It’s Not Personal: Companies Can’t Be Sued Everywhere
The highest courts in two states have made it more difficult for plaintiffs to sue companies in state courts of their choosing. The Oregon and Missouri Supreme Courts recently dismissed claims against companies for lack of jurisdiction where the companies were not incorporated or headquartered in the forum state, or were not sued because of their activity in the state.
These decisions come before the U.S. Supreme Court decides Bristol-Meyers Squibb v. Superior Court of California (BMS) this spring. BMS will further define the boundaries of personal jurisdiction over companies because the Supreme Court will decide whether jurisdiction attaches to a company because of its activities in a state even if the company’s specific in-state activities did not cause the plaintiffs’ injuries.
BMS will be the second time the Supreme Court has recently looked at personal jurisdiction; in Daimler AG v. Bauman, the Supreme Court held that a company’s substantial operations in a state did not establish jurisdiction because the company’s particular in-state operations made up a small portion of its nationwide and global business.
General and Specific Jurisdiction . . . Generally
Companies and individuals can be sued only in certain places because of the Constitution’s due process requirements. There are two types of jurisdiction over companies: “general” and “specific.” If a company’s presence in a state is substantial, a court might find “general” jurisdiction over the company. And if a company’s actions caused the underlying claims in a lawsuit, a court could determine that it has “specific” jurisdiction over the suit.
The First Oregon Decision: “Home” Means More than Doing Business in a State
In Barrett v. Union Pacific Railroad Co., the Oregon Supreme Court rejected the plaintiff’s argument that Oregon courts had jurisdiction over Union Pacific, because it determined that the company’s business operations in Oregon did not make the company at “home” in the state. The court reserved the possibility that in an “exceptional” case it might find jurisdiction over a party that was not incorporated or headquartered in the state, but emphasized that business operations alone did not establish general jurisdiction.
What is interesting is that this decision declined to adopt Justice Sotomayor’s reasoning from her concurrence in Daimler. There, Justice Sotomayor argued that Daimler requires courts to compare the company’s local contacts with its “nationwide and worldwide” operations to determine if personal jurisdiction exists. The Oregon court rejected this reading of Daimler, determining that the decision did not turn on the company’s worldwide contacts. The issue may arise again in BMS, and Justice Sotomayor may again reason that global corporations benefit from Daimler, because it considers companies’ nationwide and worldwide operations when assessing whether they are “at home” in the forum state.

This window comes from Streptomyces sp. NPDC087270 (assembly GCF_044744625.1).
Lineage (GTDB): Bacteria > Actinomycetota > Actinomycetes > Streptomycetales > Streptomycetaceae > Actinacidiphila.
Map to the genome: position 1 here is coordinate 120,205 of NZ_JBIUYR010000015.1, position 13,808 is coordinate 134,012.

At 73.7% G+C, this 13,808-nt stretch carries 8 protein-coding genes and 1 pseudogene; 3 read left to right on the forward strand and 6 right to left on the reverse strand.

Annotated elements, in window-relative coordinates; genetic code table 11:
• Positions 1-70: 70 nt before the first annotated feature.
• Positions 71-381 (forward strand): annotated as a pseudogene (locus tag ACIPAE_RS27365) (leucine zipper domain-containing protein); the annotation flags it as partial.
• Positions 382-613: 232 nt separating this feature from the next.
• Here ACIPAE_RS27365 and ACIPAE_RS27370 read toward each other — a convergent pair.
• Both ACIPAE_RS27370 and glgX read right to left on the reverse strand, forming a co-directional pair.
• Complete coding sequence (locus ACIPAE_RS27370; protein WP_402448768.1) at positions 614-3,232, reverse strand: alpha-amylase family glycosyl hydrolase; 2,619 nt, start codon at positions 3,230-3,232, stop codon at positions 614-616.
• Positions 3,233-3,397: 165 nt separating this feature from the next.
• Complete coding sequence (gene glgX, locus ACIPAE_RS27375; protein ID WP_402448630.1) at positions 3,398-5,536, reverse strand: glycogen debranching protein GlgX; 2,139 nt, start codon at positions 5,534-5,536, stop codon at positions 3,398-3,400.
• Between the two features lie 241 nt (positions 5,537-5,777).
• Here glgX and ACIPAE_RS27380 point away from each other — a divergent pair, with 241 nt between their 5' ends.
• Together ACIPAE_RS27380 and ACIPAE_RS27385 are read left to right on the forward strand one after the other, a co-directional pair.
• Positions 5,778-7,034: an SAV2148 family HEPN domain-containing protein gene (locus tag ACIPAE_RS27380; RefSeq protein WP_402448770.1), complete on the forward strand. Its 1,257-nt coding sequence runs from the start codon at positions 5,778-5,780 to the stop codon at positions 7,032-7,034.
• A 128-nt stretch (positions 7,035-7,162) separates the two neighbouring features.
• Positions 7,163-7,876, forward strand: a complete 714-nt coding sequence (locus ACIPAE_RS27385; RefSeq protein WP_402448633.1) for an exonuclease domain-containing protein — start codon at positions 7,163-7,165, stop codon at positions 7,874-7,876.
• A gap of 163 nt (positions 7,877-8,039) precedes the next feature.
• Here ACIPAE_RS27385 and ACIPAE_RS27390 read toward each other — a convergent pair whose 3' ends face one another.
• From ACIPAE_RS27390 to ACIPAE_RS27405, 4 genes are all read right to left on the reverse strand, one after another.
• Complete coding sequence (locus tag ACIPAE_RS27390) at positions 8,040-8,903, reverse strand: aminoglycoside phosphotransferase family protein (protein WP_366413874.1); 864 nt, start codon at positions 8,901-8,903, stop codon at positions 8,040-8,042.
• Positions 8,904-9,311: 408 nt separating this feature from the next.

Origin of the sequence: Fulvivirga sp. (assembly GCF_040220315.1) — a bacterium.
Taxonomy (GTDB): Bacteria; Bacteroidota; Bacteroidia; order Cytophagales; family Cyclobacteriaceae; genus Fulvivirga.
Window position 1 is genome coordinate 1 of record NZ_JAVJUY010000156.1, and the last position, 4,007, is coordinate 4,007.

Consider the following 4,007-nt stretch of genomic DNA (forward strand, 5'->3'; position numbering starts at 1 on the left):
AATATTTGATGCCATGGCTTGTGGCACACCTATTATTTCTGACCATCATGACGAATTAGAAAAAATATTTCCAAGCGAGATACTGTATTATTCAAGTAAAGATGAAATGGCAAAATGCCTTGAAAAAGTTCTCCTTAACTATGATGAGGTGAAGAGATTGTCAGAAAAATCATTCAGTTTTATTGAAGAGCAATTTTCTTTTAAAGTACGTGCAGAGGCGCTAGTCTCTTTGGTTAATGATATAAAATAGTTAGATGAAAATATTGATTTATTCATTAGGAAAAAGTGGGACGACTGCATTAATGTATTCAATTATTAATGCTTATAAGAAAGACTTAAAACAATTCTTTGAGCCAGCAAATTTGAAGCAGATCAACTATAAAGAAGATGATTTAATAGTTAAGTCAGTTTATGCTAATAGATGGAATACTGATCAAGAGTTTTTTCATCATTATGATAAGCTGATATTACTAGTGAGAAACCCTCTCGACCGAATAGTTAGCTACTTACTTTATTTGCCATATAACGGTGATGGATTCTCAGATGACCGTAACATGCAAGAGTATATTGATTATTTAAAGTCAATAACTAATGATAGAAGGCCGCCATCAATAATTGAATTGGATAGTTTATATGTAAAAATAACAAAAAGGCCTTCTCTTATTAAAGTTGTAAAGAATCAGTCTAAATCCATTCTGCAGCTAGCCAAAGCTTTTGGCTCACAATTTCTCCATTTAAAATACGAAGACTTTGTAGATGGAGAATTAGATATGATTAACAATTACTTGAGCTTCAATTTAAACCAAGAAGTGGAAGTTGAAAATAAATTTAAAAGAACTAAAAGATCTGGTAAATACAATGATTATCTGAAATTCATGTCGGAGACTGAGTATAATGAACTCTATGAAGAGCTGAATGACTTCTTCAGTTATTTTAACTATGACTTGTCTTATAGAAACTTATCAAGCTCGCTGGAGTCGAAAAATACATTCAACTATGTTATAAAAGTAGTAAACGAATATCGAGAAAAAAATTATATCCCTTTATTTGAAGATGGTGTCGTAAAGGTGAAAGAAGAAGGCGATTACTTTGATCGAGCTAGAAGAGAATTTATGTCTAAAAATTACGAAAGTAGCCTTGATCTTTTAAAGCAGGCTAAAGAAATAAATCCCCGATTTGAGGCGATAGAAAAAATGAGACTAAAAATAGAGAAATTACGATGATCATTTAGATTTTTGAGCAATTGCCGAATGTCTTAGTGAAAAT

The Second Oregon Decision: A Company with a Registered Agent in a State Does Not Impliedly Consent to Jurisdiction
Oregon, like many states, requires domestic and foreign companies to maintain registered agents in the state to accept service on the corporation’s behalf. In Figueroa v. BNSF Railway Co., the plaintiff argued that by appointing a registered agent in the state to receive service, BNSF impliedly consented to general jurisdiction in Oregon.
The Oregon Supreme Court was not persuaded. It found the plaintiff’s argument relied on outdated jurisdictional theories. Relying on the U.S. Supreme Court’s decision in International Shoe Co. v. Washington, the court focused on “the nature and quality of the corporation’s contacts with the forum state” and not the company’s “implied consent.” Because the Oregon statute was enacted after International Shoe, the court held that the legislature’s intent was not to go back to the pre-International Shoe understanding of jurisdiction.
The Missouri Decision: A Company Conducting The Same Business Activities in More than One State Does Not Establish Jurisdiction in a State Unrelated to the Plaintiffs’ Claims
The Missouri Supreme Court in Norfolk Southern Railway Co. v. The Honorable Colleen Dolan declined to accept jurisdiction over a case where the activities that allegedly caused the plaintiff’s injuries occurred in Indiana. The plaintiff argued that because Norfolk engaged in the same type of activities in Missouri as it did in Indiana, the Missouri court had jurisdiction over the company.
The court disagreed. It held that specific jurisdiction required some causal connection between the company’s activity and the plaintiff’s alleged injury—a position that the California courts disagreed with in BMS. The Missouri court concluded that the plaintiff’s argument regarding specific jurisdiction would eliminate the doctrine of general jurisdiction, because specific jurisdiction could be found in every state where a company engaged in the same type of activity giving rise to the plaintiff’s suit.
Where Should Plaintiffs Go?
With these state court decisions, and BMS pending before the Supreme Court, plaintiffs will likely have less freedom to “forum shop” for state courts with plaintiff-friendly law. Plaintiffs seeking to avoid a jurisdictional scrum will file suit in the state where the underlying injury occurred, or where the defendant corporation is incorporated or headquartered. The decisions may benefit national corporations by providing more predictability as to where they might be sued.